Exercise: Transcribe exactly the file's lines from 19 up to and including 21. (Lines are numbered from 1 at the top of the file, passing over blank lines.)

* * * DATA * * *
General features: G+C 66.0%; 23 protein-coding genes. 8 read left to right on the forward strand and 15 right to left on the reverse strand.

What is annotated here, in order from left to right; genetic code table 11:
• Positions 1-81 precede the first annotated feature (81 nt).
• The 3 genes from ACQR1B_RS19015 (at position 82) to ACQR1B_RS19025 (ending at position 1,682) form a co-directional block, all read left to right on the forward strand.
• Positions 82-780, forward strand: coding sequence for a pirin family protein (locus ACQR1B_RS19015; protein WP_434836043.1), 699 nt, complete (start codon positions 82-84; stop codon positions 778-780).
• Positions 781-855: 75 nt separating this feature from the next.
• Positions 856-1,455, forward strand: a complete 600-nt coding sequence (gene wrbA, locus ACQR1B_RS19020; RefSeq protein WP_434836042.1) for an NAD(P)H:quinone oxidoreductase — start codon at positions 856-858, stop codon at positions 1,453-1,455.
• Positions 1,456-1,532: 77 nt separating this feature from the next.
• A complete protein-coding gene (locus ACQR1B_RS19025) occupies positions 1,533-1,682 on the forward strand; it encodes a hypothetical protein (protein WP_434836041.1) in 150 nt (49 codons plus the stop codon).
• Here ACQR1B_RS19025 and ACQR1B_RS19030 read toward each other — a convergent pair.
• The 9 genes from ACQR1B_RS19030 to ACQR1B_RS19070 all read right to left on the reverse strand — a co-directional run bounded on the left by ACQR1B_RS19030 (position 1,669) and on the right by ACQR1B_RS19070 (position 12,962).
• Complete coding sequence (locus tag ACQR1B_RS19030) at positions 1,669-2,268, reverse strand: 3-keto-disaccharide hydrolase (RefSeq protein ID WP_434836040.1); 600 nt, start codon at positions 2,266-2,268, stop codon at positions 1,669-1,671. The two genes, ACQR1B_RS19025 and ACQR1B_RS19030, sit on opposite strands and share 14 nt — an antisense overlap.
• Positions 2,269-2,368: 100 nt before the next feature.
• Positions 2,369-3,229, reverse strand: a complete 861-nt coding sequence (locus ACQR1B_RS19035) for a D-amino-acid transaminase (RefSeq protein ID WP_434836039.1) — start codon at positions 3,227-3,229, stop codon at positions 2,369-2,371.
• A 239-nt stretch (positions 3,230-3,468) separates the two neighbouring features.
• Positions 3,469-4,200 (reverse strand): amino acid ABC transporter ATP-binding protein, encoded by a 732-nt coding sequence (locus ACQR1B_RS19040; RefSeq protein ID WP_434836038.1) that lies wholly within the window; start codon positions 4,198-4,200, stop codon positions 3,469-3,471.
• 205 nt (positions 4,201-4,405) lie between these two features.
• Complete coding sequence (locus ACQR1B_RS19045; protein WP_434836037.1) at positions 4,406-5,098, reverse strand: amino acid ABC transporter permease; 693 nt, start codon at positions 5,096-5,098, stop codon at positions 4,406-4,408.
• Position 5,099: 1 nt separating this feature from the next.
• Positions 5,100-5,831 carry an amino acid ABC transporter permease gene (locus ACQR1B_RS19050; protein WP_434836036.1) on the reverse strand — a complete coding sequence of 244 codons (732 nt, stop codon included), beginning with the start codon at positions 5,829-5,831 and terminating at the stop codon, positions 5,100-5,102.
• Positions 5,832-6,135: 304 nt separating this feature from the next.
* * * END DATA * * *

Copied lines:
• Position 5,099: 1 nt separating this feature from the next.
• Positions 5,100-5,831 carry an amino acid ABC transporter permease gene (locus ACQR1B_RS19050; protein WP_434836036.1) on the reverse strand — a complete coding sequence of 244 codons (732 nt, stop codon included), beginning with the start codon at positions 5,829-5,831 and terminating at the stop codon, positions 5,100-5,102.
• Positions 5,832-6,135: 304 nt separating this feature from the next.